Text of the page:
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Read further to learn more about commercial lease agreements in Alabama, such as what disclosures are required and what else should be included.
What is a Commercial Lease Agreement?
A commercial lease agreement is a legally binding contract between a landlord who owns a commercial property and a tenant who wishes to rent the commercial property with the intention to operate a business. The commercial property being rented generally falls into a retail, office or industrial space category.
The Alabama state law governing commercial leases is Title 7 – Commercial Code Article 2A – Leases. Landlords in the state of Alabama need to follow these laws when offering commercial property for lease.
Landlords in Alabama will want to use an application that asks questions about a potential new tenant including their contact information, references, financial strength, and rental history. This application cannot ask any questions that would be discriminatory such as questions about age, sex, marital status, race, religion, and country of origin.
There are certain provisions are not allowed in a commercial lease, which include:
- Discrimination: A commercial lease cannot contain any clauses that prevent a tenant from getting the lease based on any kind of discrimination.
- Access for Disabled Persons: A commercial lease cannot reduce or eliminate the requirements under the federal law of the American with Disabilities Act (ADA) to provide equal access to the leased property regardless of a person’s disability.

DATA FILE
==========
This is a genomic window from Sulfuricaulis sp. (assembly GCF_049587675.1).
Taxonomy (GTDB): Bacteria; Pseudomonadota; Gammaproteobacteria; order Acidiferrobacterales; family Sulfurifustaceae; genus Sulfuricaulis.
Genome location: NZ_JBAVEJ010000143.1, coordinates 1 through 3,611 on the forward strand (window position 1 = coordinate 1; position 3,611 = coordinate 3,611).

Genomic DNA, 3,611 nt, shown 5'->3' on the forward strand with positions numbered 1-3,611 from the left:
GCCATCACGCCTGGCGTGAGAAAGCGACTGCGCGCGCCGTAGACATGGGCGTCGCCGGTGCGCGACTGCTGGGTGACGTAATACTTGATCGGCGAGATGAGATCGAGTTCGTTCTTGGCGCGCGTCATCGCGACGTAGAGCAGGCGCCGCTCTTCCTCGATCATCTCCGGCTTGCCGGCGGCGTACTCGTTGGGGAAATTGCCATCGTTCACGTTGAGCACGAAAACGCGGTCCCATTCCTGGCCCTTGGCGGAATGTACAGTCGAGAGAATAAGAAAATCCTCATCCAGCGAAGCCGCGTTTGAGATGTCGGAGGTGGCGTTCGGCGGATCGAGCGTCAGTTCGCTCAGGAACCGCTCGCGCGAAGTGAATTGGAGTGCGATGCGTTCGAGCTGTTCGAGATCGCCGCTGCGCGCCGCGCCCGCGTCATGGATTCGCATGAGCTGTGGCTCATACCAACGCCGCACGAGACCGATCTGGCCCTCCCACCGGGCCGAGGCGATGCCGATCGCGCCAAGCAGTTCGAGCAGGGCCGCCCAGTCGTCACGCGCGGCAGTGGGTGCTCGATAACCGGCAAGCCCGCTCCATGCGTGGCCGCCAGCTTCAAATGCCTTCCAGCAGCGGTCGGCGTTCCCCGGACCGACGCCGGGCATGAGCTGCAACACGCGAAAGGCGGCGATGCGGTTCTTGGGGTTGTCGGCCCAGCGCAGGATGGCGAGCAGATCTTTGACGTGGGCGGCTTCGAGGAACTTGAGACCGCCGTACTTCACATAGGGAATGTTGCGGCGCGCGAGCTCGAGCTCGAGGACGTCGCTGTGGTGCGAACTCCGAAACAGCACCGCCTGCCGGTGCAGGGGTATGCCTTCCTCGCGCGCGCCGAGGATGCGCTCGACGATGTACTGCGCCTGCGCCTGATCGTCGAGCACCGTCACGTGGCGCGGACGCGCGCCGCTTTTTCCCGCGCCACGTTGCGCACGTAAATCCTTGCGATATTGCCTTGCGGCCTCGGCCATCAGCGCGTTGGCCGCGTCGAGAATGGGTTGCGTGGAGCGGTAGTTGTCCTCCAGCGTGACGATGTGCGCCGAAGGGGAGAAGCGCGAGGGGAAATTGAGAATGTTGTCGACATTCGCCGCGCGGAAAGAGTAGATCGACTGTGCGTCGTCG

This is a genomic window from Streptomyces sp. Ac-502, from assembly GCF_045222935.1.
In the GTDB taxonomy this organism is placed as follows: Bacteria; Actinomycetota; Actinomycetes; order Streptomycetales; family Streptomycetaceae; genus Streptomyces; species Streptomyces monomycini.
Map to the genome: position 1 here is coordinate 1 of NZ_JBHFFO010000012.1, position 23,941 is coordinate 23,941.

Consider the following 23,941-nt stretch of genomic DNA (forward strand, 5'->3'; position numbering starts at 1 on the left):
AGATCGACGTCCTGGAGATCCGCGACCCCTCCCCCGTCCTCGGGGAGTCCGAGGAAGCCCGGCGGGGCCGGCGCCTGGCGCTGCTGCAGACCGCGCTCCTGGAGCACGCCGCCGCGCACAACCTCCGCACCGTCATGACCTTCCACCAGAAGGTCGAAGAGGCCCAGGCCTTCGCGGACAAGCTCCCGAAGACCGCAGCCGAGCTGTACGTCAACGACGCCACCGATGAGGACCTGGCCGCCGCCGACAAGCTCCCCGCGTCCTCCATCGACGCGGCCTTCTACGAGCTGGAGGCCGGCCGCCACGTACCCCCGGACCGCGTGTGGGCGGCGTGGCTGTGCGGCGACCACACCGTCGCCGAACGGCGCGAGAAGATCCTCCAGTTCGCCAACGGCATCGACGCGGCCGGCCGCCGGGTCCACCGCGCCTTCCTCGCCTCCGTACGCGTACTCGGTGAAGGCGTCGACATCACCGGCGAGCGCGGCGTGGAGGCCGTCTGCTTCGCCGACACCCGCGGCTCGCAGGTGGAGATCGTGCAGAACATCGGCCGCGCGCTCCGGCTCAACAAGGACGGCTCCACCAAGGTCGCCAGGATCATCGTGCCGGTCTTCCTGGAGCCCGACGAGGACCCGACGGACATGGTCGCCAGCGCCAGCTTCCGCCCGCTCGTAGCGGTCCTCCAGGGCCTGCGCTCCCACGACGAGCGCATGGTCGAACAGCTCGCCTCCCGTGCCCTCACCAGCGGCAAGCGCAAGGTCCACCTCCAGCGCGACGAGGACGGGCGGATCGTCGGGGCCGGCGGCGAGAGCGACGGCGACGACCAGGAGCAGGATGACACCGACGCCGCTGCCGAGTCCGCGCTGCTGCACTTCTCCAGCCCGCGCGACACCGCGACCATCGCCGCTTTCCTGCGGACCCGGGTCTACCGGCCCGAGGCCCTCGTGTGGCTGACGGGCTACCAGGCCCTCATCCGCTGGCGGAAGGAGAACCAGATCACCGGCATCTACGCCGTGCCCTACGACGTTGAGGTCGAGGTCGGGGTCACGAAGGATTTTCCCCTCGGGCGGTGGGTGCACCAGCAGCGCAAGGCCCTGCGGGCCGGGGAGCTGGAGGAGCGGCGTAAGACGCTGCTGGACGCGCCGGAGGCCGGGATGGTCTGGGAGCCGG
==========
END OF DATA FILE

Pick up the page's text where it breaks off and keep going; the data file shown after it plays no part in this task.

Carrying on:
- Contradictory to Alabama Law: A commercial lease cannot contain any clauses that do not follow Alabama state law.
The lease agreement or a separate document must give permission for a landlord to run a background/credit history check. It must be authorized by being signed by a lease applicant.
Alabama law allows a landlord to charge a fee that is paid by a prospective tenant for running a credit history and background check. It is important to charge this fee to be sure the prospective tenant is serious about wanting to lease the property. The landlord should not profit from charging this fee but past the actual cost on to the prospective tenant applicant.
If a business is new and/or does not have substantial assets, a landlord is allowed under Alabama law to ask a tenant applicant to sign a written agreement that gives a personal guarantee to back up the ability of the tenant to pay the rent. This can be the owner of the business or a third-party that signs the lease as an additional responsible party by giving a third-party guarantee.
Alabama law may be included in a lease contract by simple reference to the Code of Alabama Title 7, 2A; however, the recommendation is to include the exact language from the state law that applies in a commercial lease agreement to help avoid any misunderstandings by a tenant.
Here are the requirements under Alabama law that should be included in a commercial lease:
- Consumer Protection Law: Under Section 7-2A-104 1(c) Alabama Consumer Protection laws apply to commercial leases.
- Jurisdiction : Under Section 7-2A-106, there are limits on the choice of legal jurisdiction for consumer leases that require the jurisdiction to be either 1) where the lessee resides; 2) the leased property is located, or; 3) where the lease is executed within the state of Alabama. Other jurisdictions, even if agreed by the parties in writing, are not enforceable